What’s your mentoring style?
When it comes to mentoring styles, there is no one size fits all approach. Each and every mentor will bring a different offering to the table, so that’s why when you’re choosing your mentor you need to make sure their mentoring style suits your needs. In fact, it’s the very reason you may want more than one mentor. But as a mentor, it’s important to be self-aware of your own mentoring style – and how it pairs up with your mentee’s needs.
Mentoring Style Guide
Here at Grasp, we’re passionate about helping you get mentoring right. Which is why we’ve developed our Mentoring Style Guide – helping to match mentors and mentees, whilst also providing a useful pathway to follow throughout the mentoring process.
DOWNLOAD THE FULL MENTORING STYLE GUIDE NOW
Prioritising the mentees needs
The heart of the Mentoring Style Guide is the same as the heart of any mentorship: The needs of the mentee. On the whole, mentees needs fall into four key areas:
- Spark: The mentee that likes to be challenged, and given a gentle nudge along their desired career trajectory.
- Learn: This mentee wants to develop new skills, so they’ve picked their mentor based on experience and skillset.
- Support: Sometimes mentees look to their mentor for support, reassurance and direction. This mentee needs just that.
- Network: Networking is a critical component to career growth. This mentee is looking for a stepping stone to expanding their network.
However, often mentees will not know exactly what they need – they simply know that they need some help, and often the mentor’s first task is establishing exactly what the mentee needs, and if they can cater to these needs. And this task sometimes proves challenging for mentors. But have no fear – our Mentoring Style Guide can help with this too.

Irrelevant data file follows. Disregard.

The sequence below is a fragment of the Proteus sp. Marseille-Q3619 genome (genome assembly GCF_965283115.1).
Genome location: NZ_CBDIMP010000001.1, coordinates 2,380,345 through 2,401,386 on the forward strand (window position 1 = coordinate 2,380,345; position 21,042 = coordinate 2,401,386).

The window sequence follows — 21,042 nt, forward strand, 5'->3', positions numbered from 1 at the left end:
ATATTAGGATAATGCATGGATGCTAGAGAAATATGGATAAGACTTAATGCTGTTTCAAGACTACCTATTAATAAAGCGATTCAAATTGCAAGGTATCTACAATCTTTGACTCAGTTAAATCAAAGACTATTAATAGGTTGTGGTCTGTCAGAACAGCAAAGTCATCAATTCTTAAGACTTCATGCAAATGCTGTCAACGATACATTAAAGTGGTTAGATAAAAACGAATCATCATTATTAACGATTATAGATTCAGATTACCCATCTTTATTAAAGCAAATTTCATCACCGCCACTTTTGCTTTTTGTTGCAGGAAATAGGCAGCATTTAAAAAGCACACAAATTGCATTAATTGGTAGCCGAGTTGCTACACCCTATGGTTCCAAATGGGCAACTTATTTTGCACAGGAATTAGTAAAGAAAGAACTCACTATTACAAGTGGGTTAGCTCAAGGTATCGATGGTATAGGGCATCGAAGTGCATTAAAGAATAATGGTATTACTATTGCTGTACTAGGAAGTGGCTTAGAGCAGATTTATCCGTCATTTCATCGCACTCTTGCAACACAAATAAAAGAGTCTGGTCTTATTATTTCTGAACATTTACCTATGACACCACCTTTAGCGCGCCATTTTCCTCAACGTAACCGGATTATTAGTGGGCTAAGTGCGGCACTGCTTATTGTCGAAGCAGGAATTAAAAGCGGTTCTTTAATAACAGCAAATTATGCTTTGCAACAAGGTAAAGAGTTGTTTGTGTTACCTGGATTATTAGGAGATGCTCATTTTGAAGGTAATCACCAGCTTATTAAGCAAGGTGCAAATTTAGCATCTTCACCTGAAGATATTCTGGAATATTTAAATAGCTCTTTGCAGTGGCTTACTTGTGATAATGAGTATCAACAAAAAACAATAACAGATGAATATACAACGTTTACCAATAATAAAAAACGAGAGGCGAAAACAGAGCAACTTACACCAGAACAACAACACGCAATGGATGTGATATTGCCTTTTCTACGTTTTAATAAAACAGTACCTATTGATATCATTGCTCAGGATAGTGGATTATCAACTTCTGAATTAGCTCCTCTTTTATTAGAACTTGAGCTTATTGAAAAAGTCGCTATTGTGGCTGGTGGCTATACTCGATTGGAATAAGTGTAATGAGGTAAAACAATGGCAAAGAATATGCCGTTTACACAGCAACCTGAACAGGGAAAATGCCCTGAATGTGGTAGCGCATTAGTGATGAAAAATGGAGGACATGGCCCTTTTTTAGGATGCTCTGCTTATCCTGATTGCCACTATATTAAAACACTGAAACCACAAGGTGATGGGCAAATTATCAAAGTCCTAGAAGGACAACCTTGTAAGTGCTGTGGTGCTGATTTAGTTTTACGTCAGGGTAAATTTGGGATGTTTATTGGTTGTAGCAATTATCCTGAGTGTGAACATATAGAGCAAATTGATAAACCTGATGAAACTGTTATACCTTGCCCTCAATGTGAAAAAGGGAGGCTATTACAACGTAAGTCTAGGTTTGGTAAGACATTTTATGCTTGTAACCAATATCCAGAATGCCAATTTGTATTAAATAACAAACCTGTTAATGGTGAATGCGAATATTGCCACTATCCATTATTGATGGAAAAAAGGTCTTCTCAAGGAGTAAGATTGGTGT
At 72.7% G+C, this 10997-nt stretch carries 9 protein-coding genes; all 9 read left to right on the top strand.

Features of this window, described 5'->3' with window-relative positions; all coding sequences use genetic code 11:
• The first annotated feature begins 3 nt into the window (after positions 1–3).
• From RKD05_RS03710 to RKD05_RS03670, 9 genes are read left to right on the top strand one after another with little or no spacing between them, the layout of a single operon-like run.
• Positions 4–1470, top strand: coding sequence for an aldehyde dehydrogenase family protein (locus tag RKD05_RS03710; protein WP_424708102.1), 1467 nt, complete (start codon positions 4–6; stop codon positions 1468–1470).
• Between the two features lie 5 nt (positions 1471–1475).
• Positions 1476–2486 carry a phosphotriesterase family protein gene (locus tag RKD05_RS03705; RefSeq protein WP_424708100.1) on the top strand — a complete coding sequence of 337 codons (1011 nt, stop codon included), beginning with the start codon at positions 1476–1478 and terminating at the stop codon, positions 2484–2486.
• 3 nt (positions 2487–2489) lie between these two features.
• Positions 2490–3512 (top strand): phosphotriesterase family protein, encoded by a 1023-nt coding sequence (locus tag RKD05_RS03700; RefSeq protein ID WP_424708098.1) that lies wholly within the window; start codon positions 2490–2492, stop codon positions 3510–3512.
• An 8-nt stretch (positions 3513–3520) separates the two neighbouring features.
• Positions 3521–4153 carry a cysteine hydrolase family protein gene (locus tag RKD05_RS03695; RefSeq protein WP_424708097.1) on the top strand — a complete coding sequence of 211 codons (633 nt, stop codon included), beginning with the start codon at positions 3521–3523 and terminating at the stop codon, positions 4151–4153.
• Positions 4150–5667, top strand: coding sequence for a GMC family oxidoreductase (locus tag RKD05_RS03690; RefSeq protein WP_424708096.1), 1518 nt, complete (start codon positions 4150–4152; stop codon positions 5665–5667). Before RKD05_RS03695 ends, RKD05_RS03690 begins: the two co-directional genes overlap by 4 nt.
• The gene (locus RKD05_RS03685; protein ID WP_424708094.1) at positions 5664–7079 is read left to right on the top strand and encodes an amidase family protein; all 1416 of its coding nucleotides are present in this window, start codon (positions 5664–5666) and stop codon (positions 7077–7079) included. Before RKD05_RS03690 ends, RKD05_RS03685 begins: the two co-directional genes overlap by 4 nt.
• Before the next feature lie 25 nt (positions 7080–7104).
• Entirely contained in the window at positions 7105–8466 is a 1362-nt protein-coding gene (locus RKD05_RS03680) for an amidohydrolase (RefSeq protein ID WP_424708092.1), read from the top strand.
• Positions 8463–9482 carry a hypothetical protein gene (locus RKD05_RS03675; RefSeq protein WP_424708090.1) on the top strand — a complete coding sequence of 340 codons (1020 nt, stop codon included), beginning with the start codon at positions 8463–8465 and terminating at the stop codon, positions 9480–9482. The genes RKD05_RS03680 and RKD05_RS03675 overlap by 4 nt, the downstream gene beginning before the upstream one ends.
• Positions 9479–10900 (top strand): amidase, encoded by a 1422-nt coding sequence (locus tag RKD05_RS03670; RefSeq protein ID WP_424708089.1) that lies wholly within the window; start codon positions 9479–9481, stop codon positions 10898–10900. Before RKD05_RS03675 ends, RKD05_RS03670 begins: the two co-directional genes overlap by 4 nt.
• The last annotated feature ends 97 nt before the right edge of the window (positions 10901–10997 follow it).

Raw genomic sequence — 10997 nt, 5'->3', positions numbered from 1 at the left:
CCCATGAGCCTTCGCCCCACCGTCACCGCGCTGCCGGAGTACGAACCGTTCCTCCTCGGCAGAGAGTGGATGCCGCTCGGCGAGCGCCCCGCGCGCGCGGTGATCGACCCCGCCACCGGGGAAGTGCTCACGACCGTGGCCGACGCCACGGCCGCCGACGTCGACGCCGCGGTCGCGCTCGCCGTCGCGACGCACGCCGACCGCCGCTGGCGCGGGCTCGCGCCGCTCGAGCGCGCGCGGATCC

Determining mentees needs
The axis of our Mentoring Style Guide helps mentors determine specific needs of the mentee. You will need to ask open questions to your mentee to find out what motivates and drives them – which will help you identify the general direction of the mentee’s needs. The axes identify mentees needs based on:
- Drive (which are external factors, such as their position in the organisation)
- Foundations (personal goals, such as developing skills)
- Development (driven by their performance and development)
- Navigation (when the mentee feels lost in their role)
These areas will then pinpoint how the mentee needs you to support them. For example, a mentee that falls into ‘Drive’ and ‘Navigation’ may need you to advocate for them – championing their growth throughout the organisation. Similarly, if someone falls into ‘Foundations’ and ‘Development’, you may need to impart some knowledge, or teach them a new skill.
Now think about your mentoring style…
All good mentorships start with the mentees’ needs front and centre. So it’s only once you’ve established the above, it’s time to think about you and your mentoring style. In our Mentoring Style Guide, we’ve grouped these into four key categories:
- The Motivator: The motivator will use storytelling and task setting to inspire and challenge their mentee. They’re full of high energy and optimism – and they’re highly proactive when it comes to their mentorship.
- The Sponsor: The Sponsor is similar to The Motivator, but is focussed on connecting and advocating for their mentee – ensuring their network expands to help their career growth.
- The Anchor: The Anchor is the empathetic mentor, who is there to listen to their mentee and is oozing emotional intelligence. They’ll help their mentee thrive, not just survive, when faced with tough situations.
- The Master of Craft: The Master of Craft is full of knowledge and skill and is ready to impart their learned experiences with their mentees. These people are usually short-term mentors, and help their mentees hit professional goals in a short span of time.